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San Diego City Council Votes To 'Assert Authority' From Federal Law Enforcement Action

San Diego police officers block demonstrators during a protest of police violence and the killing of George Floyd in Minneapolis, May 31, 2020.
Zoë Meyers
San Diego police officers block demonstrators during a protest of police violence and the killing of George Floyd in Minneapolis, May 31, 2020.

The San Diego City Council voted 6-2 Thursday to adopt a resolution asserting the city's authority to protect its own streets without intervention by federal law enforcement officers and affirming the First Amendment rights of San Diegans.

The resolution brought before the council by Council President Georgette Gomez cites unidentifiable federal police in Portland, Oregon using violence and unlawful tactics to violate the rights of peaceful protesters.

"This kind of heavy-handed authoritarian behavior is not welcome here," Gomez said. "We denounce the use of unlawful and unconstitutional activities against peaceful protesters."


The resolution denounces unconstitutional actions by federal law enforcement officers, asserts the City of San Diego's right to protect its own streets without federal intervention, supports efforts by both houses of Congress to hold inquiries to keep law enforcement agencies accountable, requests the San Diego City Attorney's office monitor the activities of federal law enforcement on city streets and affirms that the council stands up for the First Amendment rights of its citizens.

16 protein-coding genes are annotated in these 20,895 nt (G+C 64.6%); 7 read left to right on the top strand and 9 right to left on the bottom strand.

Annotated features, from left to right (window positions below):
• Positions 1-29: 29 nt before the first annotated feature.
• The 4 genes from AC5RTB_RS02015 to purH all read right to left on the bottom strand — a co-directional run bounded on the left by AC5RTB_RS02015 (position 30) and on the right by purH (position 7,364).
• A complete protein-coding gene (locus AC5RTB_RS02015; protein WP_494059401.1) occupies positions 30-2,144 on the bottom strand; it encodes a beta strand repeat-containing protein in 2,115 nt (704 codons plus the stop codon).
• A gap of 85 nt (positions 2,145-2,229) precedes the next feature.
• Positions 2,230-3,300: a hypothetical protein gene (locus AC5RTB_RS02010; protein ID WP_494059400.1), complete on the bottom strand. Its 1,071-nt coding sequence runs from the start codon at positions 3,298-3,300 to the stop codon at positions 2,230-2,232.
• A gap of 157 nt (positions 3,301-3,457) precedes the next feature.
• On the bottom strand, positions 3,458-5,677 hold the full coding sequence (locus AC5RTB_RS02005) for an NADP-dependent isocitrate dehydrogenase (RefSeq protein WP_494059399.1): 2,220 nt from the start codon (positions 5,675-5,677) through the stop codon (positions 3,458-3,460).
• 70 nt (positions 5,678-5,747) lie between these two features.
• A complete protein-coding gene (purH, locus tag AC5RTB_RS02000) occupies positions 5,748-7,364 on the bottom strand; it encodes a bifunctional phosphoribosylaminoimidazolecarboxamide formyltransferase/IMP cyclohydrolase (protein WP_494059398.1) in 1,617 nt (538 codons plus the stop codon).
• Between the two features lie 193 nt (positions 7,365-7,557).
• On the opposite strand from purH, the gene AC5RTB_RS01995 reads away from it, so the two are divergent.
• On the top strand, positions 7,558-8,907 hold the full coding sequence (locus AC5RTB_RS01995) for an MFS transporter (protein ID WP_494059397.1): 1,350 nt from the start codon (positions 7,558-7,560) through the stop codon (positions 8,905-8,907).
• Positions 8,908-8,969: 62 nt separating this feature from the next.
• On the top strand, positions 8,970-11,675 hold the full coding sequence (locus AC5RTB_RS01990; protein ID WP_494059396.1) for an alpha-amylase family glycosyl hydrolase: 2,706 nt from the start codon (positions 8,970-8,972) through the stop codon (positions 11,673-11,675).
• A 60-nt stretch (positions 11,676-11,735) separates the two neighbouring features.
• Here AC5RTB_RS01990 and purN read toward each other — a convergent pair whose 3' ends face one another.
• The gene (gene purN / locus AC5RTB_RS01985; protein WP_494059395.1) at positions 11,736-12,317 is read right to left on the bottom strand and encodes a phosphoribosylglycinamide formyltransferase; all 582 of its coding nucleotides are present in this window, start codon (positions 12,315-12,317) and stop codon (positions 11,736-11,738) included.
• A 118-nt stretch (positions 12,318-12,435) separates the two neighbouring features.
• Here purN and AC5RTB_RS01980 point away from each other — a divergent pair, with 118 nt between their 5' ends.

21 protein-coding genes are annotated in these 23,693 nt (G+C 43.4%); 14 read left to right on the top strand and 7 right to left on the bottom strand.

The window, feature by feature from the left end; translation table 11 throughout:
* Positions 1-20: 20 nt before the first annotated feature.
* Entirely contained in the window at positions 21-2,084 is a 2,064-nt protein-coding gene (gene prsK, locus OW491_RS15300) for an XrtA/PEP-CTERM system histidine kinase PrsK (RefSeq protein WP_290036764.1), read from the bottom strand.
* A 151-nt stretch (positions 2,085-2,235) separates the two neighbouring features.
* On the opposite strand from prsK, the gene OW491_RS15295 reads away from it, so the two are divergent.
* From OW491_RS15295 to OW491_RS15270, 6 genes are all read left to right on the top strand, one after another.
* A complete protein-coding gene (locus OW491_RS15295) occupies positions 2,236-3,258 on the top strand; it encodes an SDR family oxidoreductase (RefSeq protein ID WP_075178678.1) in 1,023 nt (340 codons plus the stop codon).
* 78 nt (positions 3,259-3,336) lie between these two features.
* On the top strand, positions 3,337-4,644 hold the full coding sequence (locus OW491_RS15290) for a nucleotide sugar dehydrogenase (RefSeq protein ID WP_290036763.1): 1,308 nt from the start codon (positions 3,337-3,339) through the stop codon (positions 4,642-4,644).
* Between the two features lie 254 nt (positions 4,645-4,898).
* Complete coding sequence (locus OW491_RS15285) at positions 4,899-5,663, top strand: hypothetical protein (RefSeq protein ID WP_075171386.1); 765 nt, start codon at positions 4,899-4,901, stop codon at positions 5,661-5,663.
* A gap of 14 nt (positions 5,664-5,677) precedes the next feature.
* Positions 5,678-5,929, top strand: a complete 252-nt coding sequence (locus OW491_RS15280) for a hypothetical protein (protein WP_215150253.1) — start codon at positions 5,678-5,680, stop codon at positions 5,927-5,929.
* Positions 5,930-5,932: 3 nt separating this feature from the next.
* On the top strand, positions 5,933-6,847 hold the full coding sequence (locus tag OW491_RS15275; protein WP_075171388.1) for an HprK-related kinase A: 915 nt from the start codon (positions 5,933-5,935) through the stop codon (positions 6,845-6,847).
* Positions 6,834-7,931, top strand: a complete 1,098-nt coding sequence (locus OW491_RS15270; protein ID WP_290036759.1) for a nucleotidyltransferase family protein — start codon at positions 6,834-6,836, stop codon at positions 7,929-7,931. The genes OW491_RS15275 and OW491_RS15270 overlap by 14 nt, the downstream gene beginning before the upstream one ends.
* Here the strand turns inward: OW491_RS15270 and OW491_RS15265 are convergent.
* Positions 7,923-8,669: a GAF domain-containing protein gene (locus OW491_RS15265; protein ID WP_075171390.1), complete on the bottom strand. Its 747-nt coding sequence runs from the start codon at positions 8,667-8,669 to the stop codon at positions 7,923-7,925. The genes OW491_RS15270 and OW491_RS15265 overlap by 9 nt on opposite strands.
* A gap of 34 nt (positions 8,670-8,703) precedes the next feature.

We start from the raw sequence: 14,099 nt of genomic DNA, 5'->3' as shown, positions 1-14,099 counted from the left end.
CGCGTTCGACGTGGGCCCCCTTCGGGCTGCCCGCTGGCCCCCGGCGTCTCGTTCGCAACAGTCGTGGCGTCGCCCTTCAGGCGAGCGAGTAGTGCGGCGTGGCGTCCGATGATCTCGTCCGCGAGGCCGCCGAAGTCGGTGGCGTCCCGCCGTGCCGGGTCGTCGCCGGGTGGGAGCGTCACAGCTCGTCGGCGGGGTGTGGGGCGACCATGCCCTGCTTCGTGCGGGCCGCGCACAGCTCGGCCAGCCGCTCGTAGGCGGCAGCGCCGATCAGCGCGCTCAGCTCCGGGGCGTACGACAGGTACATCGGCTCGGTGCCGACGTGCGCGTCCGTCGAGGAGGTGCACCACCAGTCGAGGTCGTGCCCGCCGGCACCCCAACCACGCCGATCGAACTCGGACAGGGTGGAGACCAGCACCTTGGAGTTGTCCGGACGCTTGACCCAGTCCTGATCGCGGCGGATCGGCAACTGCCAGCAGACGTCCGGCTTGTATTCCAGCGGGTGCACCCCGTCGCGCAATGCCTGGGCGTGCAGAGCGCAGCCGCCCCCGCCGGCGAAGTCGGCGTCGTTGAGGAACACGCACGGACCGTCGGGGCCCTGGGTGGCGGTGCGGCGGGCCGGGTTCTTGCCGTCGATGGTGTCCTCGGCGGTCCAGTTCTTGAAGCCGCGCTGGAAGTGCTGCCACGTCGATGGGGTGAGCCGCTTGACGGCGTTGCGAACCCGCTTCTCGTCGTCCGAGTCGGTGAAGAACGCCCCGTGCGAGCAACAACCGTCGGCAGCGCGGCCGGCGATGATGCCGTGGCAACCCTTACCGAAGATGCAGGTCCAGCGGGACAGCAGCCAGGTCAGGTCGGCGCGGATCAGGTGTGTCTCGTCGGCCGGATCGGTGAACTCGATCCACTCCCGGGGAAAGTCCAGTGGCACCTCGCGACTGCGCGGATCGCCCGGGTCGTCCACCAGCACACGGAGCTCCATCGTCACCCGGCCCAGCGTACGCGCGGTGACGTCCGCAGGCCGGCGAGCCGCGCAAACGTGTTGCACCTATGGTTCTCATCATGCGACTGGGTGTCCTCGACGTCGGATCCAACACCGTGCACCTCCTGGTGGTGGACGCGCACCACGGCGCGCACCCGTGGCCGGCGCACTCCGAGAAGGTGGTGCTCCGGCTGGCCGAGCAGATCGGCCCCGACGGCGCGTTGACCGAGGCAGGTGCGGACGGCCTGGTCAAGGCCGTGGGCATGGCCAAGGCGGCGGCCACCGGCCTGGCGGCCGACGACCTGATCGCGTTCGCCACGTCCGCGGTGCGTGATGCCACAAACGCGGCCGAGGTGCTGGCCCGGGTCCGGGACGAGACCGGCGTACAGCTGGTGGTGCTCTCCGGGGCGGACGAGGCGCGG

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However, the resolution does not immediately create any action other than the above statements, a fact which earned the "no" votes from Councilman Scott Sherman and Council President Pro Tem Barbara Bry. Councilman Chris Cate was absent from Thursday's meeting.

Matt Yagyagan, council director of government affairs for Gomez, said the city would work with the city attorney's office to "monitor" legislation and actions by the Department of Homeland Security and other federal agencies regarding the deployment of federal officers in San Diego, but that would be part of an ongoing effort and not necessarily part of additional resolutions or an ordinance.

Greg Block, a member of the Truman National Security Project, said federal officers dramatically exceeded authority in Portland, "well beyond their stated mission of protecting federal buildings."


On June 5, a leaked DHS document named 18 cities it was potentially exploring deploying federal police to -- including San Diego.

Andy Kopp, also of the Truman Project, said these federal police were dangerous to the rights of Americans as they were "untethered from accountability to local communities."

Councilman Mark Kersey said he supported San Diegans' First Amendment rights and had "no interest" in seeing the federal government sending in police to quell peaceful protests.

"But no one has a right to violent behavior in the name of the First Amendment," he added.

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